Global Edition

Merger creates world’s largest golf course company

12.10am 3rd April 2002 - Corporate

National Golf Properties, Inc. (“National Golf”) (NYSE:TEE) has announced that its board of directors has approved a definitive merger agreement with its primary tenant, American Golf Corporation (“American Golf”) and certain of American Golf’s affiliates, including Golf Enterprises, Inc. and European Golf, LLC.

National Golf Properties is the largest publicly traded company in the United States specializing in the ownership of golf course properties with 131 golf courses geographically diversified among 22 states.

American Golf is the largest operator of golf facilities in the world. The company (including its affiliates) employs over 20,000 men and women and operates more than 300 private, resort and daily fee golf courses and practice centres in the United States, United Kingdom, Australia and Japan.

The companies today:

Operate 246 properties in the United States, with a strong presence in Southern California and other highly desirable golf markets including the San Francisco Bay area, New York City, Atlanta, Hilton Head Island, Chicago and Las Vegas

Operate 27 properties in the United Kingdom, Japan and Australia

Own 124 of the above-mentioned properties

Have over 50,000 members at 78 private country clubs

Have nearly 100,000 active paid members of a golf frequency reward program offered at more than 150 of the new company’s public courses

Have over 20,000 employees and

Have combined revenues in excess of $700 million 

Upon completion of the merger, the new company will become the largest owner and operator of golf courses worldwide.

Under the terms of the agreement, National Golf and American Golf and its designated affiliates will become subsidiaries of a newly-formed corporation, incorporated in Delaware, to be named at a later date. All issued and outstanding shares of National Golf will be converted tax-free on a one-for-one basis into an equal number of shares of common stock in the new company. In addition, all common limited partnership interests in National Golf Operating Partnership, L.P. (other than those held by affiliates that will be owned by the new company) will be converted on a one-for-one basis into an equal number of shares of common stock in the new company. Upon consummation of the merger, National Golf will no longer be a real estate investment trust. In full, there are currently 20.5 million outstanding National Golf shares and common units that will be converted, representing a total of 20.5 million votes in the newly combined company.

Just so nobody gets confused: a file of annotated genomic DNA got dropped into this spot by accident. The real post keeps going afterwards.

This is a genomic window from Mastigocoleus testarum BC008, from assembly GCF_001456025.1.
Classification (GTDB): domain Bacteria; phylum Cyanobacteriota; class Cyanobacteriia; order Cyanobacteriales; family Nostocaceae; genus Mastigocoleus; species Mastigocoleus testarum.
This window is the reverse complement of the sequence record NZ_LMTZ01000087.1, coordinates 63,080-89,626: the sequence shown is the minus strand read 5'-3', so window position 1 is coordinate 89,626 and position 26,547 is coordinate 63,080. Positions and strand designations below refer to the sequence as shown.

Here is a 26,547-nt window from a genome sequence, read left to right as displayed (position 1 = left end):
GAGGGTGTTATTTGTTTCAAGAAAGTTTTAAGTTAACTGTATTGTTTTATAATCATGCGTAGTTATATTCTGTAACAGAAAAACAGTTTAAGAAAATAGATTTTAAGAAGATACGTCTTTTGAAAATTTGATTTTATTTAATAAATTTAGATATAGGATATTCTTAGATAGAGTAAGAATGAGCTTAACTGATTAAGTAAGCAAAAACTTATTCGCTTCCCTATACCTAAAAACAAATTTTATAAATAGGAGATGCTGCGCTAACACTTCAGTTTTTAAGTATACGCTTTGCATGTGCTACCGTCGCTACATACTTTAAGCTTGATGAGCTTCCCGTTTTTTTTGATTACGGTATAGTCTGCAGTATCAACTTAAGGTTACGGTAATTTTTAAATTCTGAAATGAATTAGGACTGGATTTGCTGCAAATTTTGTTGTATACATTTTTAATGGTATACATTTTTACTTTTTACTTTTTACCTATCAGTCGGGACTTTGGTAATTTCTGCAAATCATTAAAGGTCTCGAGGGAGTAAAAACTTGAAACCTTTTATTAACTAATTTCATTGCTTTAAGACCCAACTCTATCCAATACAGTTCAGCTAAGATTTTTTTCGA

Shareholders of American Golf and its affiliates will receive total consideration of up to 100,000 shares of Class C preferred stock in the new company, 156,005 shares of common stock in the new company (which is equivalent to 156,005 common limited partnership units in National Golf Operating Partnership, L.P. currently held by entities controlled by David Price that are being contributed to the new company) and $10,000 cash. Each of the shares of Class C preferred stock may be converted at any time within seven years into a number of shares of common stock in the new company equal to 22.8 multiplied by the current market price of the common stock minus $15.00, then divided by the current market price. This Class C preferred stock carries no dividend, has no put rights, represents a total of 230,000 votes, has a liquidation preference of $1 million and may, at the new company’s option, be redeemed for $1 million at any time after the twentieth anniversary of the closing of the transaction.

After the merger is completed, current National Golf shareholders and National Golf Operating Partnership, L.P. common unit holders together will own 100 percent of the new company’s common shares.

The new company will achieve a $6 million benefit due to the cancellation of net debt owed to David Price and his related entities.